For firefighter, sense of brotherhood shattered
Before he was Big Dog in the fire station, he was Big Fella because of his giant frame and Bigfoot because of his size 15 boots. Before there was the dog food in his spaghetti, there was the noose draped over his station locker and the white flour sprinkled in his bed.
And before Tennie Pierce became the Los Angeles Fire Department's $2.7-million man - a symbol of racial discrimination to some and political correctness gone wrong to others - he was an ordinary firefighter, who had spent 17 years pledging allegiance to the department's notion of brotherhood.
That allegiance began unraveling two years ago, when a firefighter at Pierce's Westchester station mixed dog food into his dinner - a practical joke intended to "humble" him, the department's investigative report said, for "declaring himself Big Dog" in a volleyball game.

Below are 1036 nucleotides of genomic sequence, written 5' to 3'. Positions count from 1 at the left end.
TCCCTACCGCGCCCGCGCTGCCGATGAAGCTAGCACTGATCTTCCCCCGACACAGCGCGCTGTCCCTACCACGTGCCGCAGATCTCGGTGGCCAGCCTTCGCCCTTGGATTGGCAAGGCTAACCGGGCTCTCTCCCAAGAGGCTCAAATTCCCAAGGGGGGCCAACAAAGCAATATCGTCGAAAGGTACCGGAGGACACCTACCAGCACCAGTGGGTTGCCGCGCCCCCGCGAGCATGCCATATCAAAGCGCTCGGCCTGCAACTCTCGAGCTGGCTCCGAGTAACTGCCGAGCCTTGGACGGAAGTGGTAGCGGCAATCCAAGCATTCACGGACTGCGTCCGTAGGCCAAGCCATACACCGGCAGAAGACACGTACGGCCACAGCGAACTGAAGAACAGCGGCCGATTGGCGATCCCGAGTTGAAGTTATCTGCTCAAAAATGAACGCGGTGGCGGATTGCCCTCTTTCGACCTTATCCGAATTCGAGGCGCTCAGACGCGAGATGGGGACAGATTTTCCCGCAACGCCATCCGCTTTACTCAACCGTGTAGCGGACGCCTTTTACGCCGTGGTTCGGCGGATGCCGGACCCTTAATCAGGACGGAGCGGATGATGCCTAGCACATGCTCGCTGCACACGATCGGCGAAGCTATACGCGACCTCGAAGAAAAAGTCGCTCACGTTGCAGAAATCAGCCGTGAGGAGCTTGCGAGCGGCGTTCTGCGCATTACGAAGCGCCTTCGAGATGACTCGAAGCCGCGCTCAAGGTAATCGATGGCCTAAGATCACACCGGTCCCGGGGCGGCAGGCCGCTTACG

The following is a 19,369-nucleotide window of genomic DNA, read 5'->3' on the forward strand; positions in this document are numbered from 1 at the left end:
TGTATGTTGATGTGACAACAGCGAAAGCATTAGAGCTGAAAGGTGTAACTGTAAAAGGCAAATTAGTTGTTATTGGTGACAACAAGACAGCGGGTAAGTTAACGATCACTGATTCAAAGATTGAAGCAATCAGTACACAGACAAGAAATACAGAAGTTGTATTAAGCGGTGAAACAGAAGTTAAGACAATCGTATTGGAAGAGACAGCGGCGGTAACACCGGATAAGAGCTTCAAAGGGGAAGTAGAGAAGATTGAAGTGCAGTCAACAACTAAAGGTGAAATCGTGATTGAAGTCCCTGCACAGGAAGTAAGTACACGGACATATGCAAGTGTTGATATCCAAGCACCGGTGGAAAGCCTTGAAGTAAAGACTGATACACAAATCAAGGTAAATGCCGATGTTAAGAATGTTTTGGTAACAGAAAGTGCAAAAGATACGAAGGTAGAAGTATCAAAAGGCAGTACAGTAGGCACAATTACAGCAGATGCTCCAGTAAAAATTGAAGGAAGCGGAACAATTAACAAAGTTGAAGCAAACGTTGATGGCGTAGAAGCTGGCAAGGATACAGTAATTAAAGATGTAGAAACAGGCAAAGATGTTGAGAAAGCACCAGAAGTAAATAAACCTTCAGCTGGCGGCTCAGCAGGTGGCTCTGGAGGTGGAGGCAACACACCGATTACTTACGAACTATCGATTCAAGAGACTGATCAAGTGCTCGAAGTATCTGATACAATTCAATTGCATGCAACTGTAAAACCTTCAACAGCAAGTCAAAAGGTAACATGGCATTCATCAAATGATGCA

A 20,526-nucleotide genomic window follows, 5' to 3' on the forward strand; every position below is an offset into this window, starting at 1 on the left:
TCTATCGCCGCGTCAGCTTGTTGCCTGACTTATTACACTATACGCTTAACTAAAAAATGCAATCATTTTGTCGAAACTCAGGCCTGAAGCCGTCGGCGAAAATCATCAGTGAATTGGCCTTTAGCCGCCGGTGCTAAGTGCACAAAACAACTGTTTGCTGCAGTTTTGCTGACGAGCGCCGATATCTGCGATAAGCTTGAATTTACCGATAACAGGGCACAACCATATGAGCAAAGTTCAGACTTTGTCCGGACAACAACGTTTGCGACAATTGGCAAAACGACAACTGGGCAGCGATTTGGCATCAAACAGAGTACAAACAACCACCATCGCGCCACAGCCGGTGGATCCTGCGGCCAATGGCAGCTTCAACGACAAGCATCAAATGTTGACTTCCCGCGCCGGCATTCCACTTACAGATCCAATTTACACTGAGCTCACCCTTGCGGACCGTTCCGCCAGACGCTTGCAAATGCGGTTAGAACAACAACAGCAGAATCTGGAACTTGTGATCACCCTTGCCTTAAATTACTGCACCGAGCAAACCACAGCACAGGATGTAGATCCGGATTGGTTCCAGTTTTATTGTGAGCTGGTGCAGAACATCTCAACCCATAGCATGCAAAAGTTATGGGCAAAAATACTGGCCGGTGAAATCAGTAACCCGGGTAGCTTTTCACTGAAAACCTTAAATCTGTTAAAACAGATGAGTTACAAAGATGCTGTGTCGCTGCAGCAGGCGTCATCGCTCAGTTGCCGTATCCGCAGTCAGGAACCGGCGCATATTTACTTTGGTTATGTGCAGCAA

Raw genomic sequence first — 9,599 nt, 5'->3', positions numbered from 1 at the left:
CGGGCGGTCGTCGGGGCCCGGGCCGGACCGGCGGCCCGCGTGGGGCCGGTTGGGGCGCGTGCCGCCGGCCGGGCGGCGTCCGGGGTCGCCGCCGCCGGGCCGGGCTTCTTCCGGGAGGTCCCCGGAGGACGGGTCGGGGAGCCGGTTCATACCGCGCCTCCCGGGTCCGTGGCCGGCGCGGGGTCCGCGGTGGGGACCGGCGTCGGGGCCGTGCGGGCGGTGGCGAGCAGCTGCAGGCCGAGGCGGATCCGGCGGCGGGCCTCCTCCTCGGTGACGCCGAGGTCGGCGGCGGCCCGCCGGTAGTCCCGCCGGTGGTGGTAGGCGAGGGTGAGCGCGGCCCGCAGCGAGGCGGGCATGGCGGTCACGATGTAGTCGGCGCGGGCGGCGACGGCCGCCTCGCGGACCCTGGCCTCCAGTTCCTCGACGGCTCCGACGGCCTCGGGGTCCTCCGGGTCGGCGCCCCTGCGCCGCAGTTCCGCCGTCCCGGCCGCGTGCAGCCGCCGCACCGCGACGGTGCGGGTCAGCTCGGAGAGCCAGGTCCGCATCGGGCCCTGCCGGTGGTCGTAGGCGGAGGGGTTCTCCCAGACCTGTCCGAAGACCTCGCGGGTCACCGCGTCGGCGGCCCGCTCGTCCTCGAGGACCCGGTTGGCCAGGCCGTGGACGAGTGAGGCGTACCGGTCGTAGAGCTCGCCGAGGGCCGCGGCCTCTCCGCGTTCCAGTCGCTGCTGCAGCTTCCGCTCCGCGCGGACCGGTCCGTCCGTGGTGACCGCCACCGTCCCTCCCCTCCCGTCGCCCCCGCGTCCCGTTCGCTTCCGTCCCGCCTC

Pierce sued the city for racial harassment last year, after enduring what he describes as months of taunts and retaliation. The City Council voted to settle his case for $2.7 million last month, but, after a public uproar, Mayor Antonio Villaraigosa vetoed the settlement.
Pierce's claim and its repercussions - a respected fire department unmasked; a popular fire chief dispatched; a racially divided populace at odds - unhinged the city and unmoored the man.